Bernhard Willhelm Shines an Unlikely Spotlight on the Potato

Bernhard Willhelm Shines an Unlikely Spotlight on the Potato

Fashion's (likely) least favorite vegetable, the potato, nabs a Dover Street Market New York spotlight, courtesy of Bernhard Willhelm

Fashion's (likely) least favorite vegetable, the potato, nabs a Dover Street Market New York spotlight, courtesy of Bernhard Willhelm


On Saturday, for the second time this year, Dover Street Market New York unveiled New Beginning, a biannual event in which the trendsetting megastore sheds nearly all of its merchandise and unveils a fresh banquet of extra-ordinary gear in the course of one weekend. New on the menu this cycle is L.A.-based designer Bernhard Willhelm, whose striking, carbohydrate-themed installation on the 4th floor features his unlikeliest muse yet: the potato. We caught up with the German-born avant-gardist at the opening of New Beginning to find out why he chose the humble vegetable to represent his latest collection, aptly dubbed MAGIC POTATO, and how it took root at DSMNY.

“The potato is very linked to pre-humanity and to civilization. A lot of people have had to survive on potatoes. My parents survived on potatoes after the War. Maybe I wouldn’t be here if it wasn’t for the potato.” Willhelm explained.

The austere spud may not scream fashion, but in this case, it rings true of Willhelm’s counter-culture persuasions by memorializing a time when choice was scarce. And in the era of fast fashion and direct-from-the-runway collections, its presence at DSMNY feels particularly appropriate.

“Fashion has changed during the [17] years I’ve been working. I mean, how many people still want gowns? How many people still want couture? I studied with the new generation of the Antwerp designers, which was like Raf Simons and Kris Van Assche. I think all of us have experienced this realism in a very different way.”

In the case of MAGIC POTATO, Willhelm seems to have taken realism to the extreme: In collaboration with artist William Lemon, Willhelm created handbags made out of concrete. It’s this puckish originality that has allowed Willhelm to retain his status as an enfant terrible since splashing into 1999 Paris Fashion Week as a protégé of designers like Walter van Beirendonck and Alexander McQueen.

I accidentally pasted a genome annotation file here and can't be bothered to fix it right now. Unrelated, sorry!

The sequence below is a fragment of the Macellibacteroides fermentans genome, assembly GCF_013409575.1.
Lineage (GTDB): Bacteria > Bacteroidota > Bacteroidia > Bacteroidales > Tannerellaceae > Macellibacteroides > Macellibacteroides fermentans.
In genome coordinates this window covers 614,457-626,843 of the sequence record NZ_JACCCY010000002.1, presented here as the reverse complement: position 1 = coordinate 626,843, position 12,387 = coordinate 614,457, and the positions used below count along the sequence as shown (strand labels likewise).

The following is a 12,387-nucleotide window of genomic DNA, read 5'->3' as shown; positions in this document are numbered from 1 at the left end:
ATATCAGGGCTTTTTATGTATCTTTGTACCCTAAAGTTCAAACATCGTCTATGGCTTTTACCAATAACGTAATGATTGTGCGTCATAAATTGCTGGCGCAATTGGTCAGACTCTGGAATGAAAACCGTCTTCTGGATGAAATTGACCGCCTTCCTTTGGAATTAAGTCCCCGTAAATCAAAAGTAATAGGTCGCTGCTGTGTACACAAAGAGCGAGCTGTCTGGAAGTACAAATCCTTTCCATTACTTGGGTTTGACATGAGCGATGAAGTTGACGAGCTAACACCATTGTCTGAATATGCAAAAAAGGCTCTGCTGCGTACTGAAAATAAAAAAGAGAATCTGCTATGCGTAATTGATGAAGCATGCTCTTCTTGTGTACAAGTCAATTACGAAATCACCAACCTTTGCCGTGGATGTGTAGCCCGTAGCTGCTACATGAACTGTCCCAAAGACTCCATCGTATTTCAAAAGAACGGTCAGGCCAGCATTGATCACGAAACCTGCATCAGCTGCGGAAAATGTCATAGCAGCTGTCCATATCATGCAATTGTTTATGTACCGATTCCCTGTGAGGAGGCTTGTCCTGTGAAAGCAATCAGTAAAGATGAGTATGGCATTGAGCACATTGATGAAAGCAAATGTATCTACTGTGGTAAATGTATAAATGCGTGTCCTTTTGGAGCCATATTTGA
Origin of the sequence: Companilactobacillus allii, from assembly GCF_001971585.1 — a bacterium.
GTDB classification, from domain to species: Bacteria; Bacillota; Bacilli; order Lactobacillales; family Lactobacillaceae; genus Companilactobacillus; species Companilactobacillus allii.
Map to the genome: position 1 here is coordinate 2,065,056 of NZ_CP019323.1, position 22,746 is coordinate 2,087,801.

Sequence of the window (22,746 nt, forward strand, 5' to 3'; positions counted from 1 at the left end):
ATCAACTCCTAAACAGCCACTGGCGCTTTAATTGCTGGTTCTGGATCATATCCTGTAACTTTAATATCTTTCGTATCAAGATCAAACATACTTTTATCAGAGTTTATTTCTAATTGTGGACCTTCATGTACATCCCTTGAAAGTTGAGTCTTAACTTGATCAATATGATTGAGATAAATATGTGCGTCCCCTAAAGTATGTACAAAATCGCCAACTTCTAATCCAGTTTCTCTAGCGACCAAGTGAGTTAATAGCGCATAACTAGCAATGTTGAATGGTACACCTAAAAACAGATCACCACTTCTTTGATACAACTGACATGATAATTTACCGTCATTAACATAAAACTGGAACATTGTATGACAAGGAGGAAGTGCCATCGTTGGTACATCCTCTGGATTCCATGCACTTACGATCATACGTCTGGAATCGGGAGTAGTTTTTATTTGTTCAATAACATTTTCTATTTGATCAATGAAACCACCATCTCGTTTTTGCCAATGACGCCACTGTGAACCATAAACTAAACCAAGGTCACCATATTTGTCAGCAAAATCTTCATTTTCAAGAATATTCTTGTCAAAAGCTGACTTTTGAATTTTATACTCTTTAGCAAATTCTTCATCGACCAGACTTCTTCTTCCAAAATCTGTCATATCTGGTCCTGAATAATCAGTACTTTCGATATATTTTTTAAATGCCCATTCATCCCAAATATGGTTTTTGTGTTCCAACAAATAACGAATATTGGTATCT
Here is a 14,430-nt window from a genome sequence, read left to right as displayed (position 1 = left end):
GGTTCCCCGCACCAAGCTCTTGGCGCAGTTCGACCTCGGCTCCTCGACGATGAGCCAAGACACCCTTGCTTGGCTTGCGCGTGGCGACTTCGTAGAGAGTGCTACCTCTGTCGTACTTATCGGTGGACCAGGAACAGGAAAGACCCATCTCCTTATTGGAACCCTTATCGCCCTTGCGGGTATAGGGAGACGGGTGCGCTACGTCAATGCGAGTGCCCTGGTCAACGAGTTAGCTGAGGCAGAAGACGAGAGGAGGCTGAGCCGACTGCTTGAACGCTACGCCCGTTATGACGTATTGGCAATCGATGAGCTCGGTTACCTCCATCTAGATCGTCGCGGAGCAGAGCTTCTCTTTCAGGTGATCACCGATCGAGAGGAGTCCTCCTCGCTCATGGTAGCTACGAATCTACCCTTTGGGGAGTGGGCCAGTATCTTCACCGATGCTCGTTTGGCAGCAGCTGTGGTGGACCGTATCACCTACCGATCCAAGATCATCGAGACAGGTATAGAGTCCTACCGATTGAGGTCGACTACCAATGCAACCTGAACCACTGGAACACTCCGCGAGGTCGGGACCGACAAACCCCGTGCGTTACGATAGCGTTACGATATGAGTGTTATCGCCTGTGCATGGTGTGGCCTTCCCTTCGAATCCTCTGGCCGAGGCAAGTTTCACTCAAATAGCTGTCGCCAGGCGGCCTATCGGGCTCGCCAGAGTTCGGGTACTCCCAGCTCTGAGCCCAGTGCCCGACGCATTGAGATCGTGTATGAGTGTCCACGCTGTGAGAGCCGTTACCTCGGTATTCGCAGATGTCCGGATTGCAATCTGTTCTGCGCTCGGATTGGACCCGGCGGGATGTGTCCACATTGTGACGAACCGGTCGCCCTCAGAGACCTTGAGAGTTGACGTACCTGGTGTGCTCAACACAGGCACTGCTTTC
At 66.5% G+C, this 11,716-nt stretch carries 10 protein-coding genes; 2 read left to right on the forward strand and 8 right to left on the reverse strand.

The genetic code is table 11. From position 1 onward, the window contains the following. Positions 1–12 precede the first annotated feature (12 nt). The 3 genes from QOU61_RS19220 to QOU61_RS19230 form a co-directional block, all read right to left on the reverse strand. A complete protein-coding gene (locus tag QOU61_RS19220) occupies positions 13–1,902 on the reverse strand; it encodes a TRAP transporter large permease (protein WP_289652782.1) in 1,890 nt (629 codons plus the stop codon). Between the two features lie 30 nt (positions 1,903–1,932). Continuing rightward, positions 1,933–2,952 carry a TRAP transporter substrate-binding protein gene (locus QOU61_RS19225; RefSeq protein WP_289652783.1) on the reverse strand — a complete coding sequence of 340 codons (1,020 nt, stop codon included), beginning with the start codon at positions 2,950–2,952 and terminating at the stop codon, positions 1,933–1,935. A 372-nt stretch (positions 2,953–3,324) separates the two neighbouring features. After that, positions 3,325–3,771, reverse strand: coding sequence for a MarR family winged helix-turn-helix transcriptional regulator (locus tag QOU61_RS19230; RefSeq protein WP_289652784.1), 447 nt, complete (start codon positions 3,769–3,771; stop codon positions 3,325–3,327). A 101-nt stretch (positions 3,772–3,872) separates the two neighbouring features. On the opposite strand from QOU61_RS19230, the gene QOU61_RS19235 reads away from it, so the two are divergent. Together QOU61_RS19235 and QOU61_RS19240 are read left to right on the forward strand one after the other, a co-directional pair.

While never one to follow trends, Willhelm’s nonconformity aligns with fashion’s recently expanding social consciousness. “This whole gender discussion that came up last season…" he said, "comes back to the idea of unisex and sportswear, but also in terms of, you wear what you like and you wear how you feel.”

Willhelm takes empowering (albeit not-quite-unisex) sportswear to unique levels of sex-positivity: his undergarments, available at Dover Street and modeled by Willhelm himself with adult film star Cutler X, feature pouches designed for male arousal—a tribute, he says, to his early days as an underwear model. “I used to be a sexy underwear model when I was like, 16, 18. That’s when I met two guys in Munich who were the first ones to offer sexy Lycra for men. And now it has become kind of a thing. All of the sex shops are selling sexy Lycra for men 20 years later.”

“You have to get it through here,” he explained, pointing to a stretchy ring of fabric in the front of a pair of liquid-soft orange Lycra shorts. “It’s a little bit like, ‘I’m at home, just relaxing, but also a little bit aroused.’”

Fetishistic underwear aside, Willhelm’s style is clearly animated by Eastern traditions, emphasizing regal, oversized structures and ornamental splashes reminiscent of the Japanese kimono. And as he explained, his connection to Japanese culture is more than just aesthetic: “I’ve been linked to Japan for almost 10 years. The clothes are produced there, and I visit twice a year.”

It’s that same link that brings Willhelm to DSMNY, the brainchild of Comme des Garcons’s Rei Kawakubo, whom Willhelm met on one of his early trips to Japan: “It’s so funny because I met Rei 10 years ago when they opened the Corso Como Comme des Garcons shop in Tokyo. It was her, Carla Sozanni [the founder of Corso Como], [Azzedine] Alaia, and then me. I was like a child. I gave Rei a pair of shoes I found in the Tokyo flea market. And then at the end of the evening, we went to this Russian caviar place in Tokyo. It was very postmodern. So it’s kind of funny now, 10 years later, to be [at Dover Street Market].”

Japan was also where Willhelm was inspired to create MAGIC POTATO, while visiting a friend who was staying at a Buddhist monastery. “Each morning, they would put a potato in front of the Buddha as decoration. I called it Buddha’s delight,” Willhelm said, adding that, technically, it was a yam.

“I’m very into plants. If I wasn’t a fashion designer, I probably would have been a botanist.” Don’t believe him? Then, next time you’re waiting in line at Dover Street Market New York, check out Willhelm’s other collection.


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